The fragile ecosystem of China's Loess Plateau is being exposed to increasing atmospheric nitrogen deposition but little information about the response of the region's natural vegetation is currently available. We studied the responses of aboveground biomass (AGB) to simulated nitrogen deposition in a field experiment conducted on natural grassland on sunny and shady slopes. Three levels of simulated nitrogen deposition were applied, and two treatments with phosphorus were included to test for secondary phosphorus limitation. For the same level of nitrogen deposition, grass generally grew better on the shady slope than on the sunny slope. Compared to a control treatment with no additional nitrogen, we found: (1) the 2.5 g N m-2 yr-1 treatment significantly increased biomass only on the sunny slope; (2) the total AGB increased significantly in the 5 g N m-2 yr-1 treatment on both the shady slope (by 31%) and the sunny slope (by 25%); and (3) for 10 g N m-2 yr-1, AGB was also significantly increased, however, phosphorus limitation became more apparent, and soil nitrate N levels increased significantly, suggesting nitrogen saturation and the potential for nitrate pollution. The AGB of Stipa bungeana (the dominant grass) was significantly increased by nitrogen, but not by phosphorus. The biomass of the second dominant species Lespedeza davurica Schindl., was not affected by increased nitrogen but addition of phosphorus had some positive impact. Therefore, nitrogen deposition was proven to have effects on plant growth in our study area on the Loess Plateau of China, but high level of nitrogen deposition would result in P limitation. Furthermore, increasing nitrogen deposition is likely to induce diversity change.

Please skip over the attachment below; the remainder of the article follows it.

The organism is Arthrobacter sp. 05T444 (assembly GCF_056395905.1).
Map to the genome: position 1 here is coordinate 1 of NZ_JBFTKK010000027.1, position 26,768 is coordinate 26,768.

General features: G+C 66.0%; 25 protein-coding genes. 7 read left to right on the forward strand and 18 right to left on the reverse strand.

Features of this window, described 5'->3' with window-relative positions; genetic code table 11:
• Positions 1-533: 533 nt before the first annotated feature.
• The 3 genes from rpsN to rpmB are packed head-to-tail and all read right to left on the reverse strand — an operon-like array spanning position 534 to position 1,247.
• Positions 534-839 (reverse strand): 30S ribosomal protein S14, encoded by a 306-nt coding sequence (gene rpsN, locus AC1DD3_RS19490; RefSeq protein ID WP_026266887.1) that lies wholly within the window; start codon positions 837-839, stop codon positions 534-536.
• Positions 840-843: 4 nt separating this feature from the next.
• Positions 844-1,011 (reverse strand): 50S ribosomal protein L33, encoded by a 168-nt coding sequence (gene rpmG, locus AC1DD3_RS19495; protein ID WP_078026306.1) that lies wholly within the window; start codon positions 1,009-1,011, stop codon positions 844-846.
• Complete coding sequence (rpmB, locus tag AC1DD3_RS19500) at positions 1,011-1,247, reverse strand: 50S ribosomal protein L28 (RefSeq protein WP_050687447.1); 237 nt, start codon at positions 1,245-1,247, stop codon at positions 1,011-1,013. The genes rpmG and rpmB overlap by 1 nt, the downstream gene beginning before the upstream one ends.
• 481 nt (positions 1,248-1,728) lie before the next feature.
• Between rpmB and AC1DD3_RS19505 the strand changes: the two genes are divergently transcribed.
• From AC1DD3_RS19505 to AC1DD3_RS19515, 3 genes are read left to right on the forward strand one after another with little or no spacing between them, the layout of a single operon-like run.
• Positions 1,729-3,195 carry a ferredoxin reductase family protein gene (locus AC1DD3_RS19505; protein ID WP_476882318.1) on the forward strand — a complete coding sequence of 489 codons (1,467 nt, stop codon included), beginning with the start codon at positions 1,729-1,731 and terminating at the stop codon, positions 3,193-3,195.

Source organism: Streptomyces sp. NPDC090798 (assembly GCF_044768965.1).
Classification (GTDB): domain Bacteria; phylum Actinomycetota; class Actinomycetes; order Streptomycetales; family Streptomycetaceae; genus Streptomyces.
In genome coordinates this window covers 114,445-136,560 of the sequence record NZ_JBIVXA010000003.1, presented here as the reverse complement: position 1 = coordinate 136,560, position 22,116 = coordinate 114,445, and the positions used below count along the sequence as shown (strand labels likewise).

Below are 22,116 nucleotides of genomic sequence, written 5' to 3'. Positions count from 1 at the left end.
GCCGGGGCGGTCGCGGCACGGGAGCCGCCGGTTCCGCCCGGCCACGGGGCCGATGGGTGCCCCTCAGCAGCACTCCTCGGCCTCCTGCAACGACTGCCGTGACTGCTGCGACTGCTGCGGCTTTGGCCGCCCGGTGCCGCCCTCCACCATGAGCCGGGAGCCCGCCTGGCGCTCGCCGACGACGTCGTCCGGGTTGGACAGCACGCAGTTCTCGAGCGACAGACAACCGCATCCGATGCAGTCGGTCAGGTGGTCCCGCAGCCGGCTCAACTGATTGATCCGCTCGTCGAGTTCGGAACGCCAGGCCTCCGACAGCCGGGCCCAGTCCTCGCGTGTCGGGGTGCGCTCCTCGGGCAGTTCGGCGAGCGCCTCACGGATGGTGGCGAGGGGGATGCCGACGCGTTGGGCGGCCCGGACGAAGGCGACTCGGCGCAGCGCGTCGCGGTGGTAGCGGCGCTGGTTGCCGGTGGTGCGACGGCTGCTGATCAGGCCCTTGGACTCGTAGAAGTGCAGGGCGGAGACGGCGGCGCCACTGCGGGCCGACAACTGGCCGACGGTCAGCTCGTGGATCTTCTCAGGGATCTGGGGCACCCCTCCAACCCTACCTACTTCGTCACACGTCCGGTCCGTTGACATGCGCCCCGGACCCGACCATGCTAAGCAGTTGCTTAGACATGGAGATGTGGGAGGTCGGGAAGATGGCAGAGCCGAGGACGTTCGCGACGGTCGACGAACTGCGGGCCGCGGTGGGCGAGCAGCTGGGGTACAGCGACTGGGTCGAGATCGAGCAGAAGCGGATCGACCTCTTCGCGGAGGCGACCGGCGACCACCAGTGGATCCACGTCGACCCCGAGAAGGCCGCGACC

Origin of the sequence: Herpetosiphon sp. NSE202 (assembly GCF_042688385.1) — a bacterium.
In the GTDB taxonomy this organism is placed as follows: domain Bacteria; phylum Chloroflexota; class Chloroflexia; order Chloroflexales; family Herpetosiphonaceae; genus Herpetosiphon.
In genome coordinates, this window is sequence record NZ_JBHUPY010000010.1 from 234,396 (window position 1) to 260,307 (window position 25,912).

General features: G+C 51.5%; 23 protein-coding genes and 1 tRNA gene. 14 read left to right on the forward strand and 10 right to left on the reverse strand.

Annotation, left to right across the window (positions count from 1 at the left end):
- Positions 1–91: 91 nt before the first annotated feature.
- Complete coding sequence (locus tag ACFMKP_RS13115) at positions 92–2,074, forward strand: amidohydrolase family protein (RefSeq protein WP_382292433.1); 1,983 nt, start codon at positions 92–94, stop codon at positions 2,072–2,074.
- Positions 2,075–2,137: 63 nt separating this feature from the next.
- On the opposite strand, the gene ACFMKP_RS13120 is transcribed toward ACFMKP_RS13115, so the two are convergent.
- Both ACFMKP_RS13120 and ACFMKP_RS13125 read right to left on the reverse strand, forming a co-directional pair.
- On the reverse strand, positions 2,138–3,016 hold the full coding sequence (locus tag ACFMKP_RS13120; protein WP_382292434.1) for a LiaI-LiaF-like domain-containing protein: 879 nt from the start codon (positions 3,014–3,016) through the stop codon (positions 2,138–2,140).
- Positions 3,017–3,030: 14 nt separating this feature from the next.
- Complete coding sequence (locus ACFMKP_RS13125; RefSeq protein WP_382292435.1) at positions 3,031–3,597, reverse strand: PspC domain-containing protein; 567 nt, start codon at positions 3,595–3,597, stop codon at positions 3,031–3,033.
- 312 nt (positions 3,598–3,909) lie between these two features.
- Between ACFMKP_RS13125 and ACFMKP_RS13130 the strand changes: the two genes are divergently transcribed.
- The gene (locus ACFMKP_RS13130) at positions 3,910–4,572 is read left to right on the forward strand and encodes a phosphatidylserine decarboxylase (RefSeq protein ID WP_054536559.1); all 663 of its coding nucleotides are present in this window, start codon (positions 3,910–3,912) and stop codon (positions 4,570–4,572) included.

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Document Type: Research Article
Arid Land Research Center, Tottori University, Tottori, Japan
State Key Laboratory of Soil Erosion and Dryland Farming on the Loess Plateau, Institute of Soil and Water Conservation, Chinese Academy of Sciences, Northwest A&F University, Yangling, Shaanxi, China
Publication date: 2011-03-01
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